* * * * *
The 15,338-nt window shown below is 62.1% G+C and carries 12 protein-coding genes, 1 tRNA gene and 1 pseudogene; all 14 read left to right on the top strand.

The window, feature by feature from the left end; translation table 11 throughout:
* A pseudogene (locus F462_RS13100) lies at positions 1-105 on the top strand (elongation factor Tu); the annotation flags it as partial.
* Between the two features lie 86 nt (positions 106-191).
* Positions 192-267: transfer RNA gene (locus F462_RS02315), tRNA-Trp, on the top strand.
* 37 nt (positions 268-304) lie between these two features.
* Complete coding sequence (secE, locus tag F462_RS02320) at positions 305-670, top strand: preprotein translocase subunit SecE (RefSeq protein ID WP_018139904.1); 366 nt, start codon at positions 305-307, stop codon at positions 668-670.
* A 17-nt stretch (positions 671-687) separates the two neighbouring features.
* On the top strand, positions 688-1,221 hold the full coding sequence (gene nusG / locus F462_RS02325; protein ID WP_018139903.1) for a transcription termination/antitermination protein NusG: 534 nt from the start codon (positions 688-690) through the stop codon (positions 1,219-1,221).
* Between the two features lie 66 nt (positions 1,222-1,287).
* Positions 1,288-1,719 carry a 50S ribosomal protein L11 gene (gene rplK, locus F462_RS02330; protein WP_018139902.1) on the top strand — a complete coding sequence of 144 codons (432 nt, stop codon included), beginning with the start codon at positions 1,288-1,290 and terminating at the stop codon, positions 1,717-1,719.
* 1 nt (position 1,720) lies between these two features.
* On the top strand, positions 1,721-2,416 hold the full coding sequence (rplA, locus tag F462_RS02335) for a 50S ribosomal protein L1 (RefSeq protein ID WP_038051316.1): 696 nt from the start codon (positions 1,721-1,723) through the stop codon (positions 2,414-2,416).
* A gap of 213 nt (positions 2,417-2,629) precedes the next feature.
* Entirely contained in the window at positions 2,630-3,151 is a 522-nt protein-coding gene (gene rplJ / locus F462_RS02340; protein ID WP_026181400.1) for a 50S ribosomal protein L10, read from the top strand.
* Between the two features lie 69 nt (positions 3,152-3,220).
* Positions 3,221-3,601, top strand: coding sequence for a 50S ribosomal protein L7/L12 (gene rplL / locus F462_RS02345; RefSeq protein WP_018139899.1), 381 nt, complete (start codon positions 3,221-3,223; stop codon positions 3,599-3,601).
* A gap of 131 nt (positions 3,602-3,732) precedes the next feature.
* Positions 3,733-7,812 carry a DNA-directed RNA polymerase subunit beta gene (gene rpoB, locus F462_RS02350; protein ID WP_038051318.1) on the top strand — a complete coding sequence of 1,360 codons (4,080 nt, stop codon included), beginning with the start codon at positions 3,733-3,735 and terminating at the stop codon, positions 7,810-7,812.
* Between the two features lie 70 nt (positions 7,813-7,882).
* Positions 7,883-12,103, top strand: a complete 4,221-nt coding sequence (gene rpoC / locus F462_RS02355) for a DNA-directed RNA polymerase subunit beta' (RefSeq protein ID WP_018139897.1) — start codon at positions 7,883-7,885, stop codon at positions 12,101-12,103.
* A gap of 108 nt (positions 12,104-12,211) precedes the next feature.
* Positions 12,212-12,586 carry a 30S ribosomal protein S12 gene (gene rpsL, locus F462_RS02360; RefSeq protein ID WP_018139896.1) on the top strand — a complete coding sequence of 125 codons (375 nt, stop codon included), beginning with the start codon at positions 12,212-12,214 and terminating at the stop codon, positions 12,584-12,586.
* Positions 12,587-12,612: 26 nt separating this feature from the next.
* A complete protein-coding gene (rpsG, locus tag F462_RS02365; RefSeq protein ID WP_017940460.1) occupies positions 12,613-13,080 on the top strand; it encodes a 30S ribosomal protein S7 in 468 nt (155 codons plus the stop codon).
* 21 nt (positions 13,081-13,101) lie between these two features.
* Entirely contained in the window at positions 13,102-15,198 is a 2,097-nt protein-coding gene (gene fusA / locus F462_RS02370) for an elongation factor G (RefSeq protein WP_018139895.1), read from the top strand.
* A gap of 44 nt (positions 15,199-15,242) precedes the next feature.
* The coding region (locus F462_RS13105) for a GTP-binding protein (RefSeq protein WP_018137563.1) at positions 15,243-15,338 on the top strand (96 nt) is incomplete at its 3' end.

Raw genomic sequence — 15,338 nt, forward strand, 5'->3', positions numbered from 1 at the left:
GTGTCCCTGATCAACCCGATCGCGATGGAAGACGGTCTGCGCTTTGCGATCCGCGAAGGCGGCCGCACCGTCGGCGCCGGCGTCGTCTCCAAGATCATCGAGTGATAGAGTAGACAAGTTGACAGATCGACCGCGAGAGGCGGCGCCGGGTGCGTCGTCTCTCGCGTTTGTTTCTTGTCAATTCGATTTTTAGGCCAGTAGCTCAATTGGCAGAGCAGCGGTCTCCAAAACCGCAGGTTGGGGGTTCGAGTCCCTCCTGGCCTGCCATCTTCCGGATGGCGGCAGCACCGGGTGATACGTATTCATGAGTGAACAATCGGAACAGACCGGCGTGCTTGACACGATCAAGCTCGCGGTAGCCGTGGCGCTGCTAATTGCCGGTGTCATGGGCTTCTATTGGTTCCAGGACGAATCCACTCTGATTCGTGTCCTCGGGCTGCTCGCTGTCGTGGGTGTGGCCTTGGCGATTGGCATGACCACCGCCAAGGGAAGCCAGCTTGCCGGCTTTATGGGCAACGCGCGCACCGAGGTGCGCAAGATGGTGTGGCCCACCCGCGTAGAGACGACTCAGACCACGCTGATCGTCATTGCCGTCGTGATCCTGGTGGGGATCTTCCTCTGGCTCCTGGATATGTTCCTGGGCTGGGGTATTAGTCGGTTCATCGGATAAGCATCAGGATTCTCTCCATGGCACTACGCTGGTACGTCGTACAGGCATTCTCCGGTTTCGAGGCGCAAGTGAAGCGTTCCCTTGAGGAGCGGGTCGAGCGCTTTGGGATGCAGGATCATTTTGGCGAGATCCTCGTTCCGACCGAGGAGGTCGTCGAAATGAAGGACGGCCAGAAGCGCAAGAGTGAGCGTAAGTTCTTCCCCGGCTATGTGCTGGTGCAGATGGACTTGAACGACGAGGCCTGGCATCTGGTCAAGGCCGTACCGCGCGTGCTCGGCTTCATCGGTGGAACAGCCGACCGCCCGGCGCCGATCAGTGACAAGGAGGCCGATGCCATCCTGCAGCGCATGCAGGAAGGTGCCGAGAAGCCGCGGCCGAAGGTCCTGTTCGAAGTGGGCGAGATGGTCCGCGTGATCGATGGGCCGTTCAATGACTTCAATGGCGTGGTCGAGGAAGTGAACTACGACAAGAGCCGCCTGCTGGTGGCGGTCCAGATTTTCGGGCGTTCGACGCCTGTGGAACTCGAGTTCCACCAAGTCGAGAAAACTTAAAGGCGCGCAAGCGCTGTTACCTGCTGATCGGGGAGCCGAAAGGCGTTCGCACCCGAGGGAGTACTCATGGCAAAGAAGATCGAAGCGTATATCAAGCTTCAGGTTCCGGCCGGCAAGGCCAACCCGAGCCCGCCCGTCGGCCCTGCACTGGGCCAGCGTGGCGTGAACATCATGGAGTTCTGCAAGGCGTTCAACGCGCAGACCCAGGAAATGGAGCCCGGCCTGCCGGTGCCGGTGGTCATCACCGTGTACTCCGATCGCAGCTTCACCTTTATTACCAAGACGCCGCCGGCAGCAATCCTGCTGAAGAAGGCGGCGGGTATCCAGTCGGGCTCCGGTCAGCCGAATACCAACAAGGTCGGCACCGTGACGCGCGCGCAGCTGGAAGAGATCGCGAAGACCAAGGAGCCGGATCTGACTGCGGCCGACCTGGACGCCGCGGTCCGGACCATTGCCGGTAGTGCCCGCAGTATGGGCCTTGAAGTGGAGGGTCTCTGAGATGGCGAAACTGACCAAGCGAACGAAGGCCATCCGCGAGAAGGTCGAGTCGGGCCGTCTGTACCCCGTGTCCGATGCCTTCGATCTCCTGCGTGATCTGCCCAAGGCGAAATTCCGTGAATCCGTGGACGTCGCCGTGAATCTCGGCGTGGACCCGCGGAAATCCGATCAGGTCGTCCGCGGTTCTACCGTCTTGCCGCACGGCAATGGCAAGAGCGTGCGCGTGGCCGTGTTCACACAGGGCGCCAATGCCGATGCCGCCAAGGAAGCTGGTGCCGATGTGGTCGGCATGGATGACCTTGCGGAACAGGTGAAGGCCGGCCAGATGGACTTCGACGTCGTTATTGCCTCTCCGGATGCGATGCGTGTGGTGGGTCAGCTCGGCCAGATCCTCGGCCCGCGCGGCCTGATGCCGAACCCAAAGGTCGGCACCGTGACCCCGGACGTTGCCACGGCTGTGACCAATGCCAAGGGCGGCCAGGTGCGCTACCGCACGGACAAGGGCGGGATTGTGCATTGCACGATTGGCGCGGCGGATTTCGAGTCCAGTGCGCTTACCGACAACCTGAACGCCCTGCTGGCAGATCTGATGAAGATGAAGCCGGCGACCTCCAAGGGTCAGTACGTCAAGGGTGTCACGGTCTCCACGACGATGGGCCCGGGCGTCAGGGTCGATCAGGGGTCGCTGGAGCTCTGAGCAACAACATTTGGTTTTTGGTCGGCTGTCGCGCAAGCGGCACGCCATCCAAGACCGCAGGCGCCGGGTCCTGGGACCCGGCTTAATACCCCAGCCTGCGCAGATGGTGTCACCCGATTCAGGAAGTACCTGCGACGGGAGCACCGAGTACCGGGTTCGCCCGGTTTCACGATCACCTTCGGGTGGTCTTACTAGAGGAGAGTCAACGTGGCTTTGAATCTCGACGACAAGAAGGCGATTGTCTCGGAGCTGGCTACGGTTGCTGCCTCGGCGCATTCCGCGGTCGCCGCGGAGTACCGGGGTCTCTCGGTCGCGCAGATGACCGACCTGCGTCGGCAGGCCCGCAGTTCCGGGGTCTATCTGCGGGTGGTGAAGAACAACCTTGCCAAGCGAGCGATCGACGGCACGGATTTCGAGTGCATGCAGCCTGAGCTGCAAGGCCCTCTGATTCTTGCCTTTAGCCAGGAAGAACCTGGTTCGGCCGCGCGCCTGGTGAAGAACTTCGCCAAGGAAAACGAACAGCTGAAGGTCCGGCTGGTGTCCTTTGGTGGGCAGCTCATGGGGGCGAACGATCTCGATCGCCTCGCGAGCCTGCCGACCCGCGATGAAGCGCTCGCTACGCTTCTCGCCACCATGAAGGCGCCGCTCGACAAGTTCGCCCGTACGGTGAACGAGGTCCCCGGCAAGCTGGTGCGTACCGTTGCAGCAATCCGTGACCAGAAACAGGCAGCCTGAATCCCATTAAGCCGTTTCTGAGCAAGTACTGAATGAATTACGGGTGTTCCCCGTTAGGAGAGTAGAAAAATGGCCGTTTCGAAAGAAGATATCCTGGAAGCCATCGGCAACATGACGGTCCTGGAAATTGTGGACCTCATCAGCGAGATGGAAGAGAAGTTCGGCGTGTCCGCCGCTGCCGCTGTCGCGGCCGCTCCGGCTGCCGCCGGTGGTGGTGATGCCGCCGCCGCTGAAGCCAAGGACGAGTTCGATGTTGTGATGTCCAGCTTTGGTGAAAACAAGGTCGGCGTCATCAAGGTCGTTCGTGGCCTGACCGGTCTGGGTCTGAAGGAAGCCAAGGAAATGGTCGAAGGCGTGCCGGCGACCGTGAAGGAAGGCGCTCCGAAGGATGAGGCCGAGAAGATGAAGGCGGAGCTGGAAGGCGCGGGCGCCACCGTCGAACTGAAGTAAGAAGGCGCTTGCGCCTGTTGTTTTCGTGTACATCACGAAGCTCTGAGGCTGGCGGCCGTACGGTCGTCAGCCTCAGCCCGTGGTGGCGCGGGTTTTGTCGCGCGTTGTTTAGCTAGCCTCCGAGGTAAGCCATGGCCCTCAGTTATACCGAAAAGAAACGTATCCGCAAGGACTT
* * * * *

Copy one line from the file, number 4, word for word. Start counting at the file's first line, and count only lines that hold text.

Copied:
* Between the two features lie 86 nt (positions 106-191).